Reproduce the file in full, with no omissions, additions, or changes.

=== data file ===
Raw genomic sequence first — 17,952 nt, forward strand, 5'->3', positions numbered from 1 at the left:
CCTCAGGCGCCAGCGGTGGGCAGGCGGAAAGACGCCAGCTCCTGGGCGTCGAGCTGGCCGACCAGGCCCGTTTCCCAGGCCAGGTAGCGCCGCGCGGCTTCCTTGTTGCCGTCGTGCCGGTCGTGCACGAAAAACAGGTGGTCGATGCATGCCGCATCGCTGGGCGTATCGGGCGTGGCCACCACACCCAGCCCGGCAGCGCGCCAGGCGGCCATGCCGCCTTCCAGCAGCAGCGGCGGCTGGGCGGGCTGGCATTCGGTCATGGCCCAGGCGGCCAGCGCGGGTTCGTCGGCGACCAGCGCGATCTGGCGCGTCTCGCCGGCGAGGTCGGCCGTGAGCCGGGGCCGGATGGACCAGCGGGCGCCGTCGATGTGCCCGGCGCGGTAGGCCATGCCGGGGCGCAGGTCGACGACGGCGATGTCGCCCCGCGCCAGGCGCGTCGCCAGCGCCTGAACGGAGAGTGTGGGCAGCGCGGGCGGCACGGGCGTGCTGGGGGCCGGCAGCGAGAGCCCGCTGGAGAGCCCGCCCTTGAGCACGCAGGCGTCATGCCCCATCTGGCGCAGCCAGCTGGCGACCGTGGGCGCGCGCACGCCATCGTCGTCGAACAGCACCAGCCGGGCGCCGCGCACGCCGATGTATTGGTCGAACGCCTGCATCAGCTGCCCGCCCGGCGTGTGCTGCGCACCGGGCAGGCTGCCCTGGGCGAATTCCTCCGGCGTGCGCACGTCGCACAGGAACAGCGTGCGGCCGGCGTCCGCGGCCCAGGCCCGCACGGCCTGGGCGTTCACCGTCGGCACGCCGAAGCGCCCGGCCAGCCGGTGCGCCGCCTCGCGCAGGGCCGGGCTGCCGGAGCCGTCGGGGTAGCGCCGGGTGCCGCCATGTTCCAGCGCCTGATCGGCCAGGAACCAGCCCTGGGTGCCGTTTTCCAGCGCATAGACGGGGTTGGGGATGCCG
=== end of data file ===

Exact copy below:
Raw genomic sequence first — 17,952 nt, forward strand, 5'->3', positions numbered from 1 at the left:
CCTCAGGCGCCAGCGGTGGGCAGGCGGAAAGACGCCAGCTCCTGGGCGTCGAGCTGGCCGACCAGGCCCGTTTCCCAGGCCAGGTAGCGCCGCGCGGCTTCCTTGTTGCCGTCGTGCCGGTCGTGCACGAAAAACAGGTGGTCGATGCATGCCGCATCGCTGGGCGTATCGGGCGTGGCCACCACACCCAGCCCGGCAGCGCGCCAGGCGGCCATGCCGCCTTCCAGCAGCAGCGGCGGCTGGGCGGGCTGGCATTCGGTCATGGCCCAGGCGGCCAGCGCGGGTTCGTCGGCGACCAGCGCGATCTGGCGCGTCTCGCCGGCGAGGTCGGCCGTGAGCCGGGGCCGGATGGACCAGCGGGCGCCGTCGATGTGCCCGGCGCGGTAGGCCATGCCGGGGCGCAGGTCGACGACGGCGATGTCGCCCCGCGCCAGGCGCGTCGCCAGCGCCTGAACGGAGAGTGTGGGCAGCGCGGGCGGCACGGGCGTGCTGGGGGCCGGCAGCGAGAGCCCGCTGGAGAGCCCGCCCTTGAGCACGCAGGCGTCATGCCCCATCTGGCGCAGCCAGCTGGCGACCGTGGGCGCGCGCACGCCATCGTCGTCGAACAGCACCAGCCGGGCGCCGCGCACGCCGATGTATTGGTCGAACGCCTGCATCAGCTGCCCGCCCGGCGTGTGCTGCGCACCGGGCAGGCTGCCCTGGGCGAATTCCTCCGGCGTGCGCACGTCGCACAGGAACAGCGTGCGGCCGGCGTCCGCGGCCCAGGCCCGCACGGCCTGGGCGTTCACCGTCGGCACGCCGAAGCGCCCGGCCAGCCGGTGCGCCGCCTCGCGCAGGGCCGGGCTGCCGGAGCCGTCGGGGTAGCGCCGGGTGCCGCCATGTTCCAGCGCCTGATCGGCCAGGAACCAGCCCTGGGTGCCGTTTTCCAGCGCATAGACGGGGTTGGGGATGCCG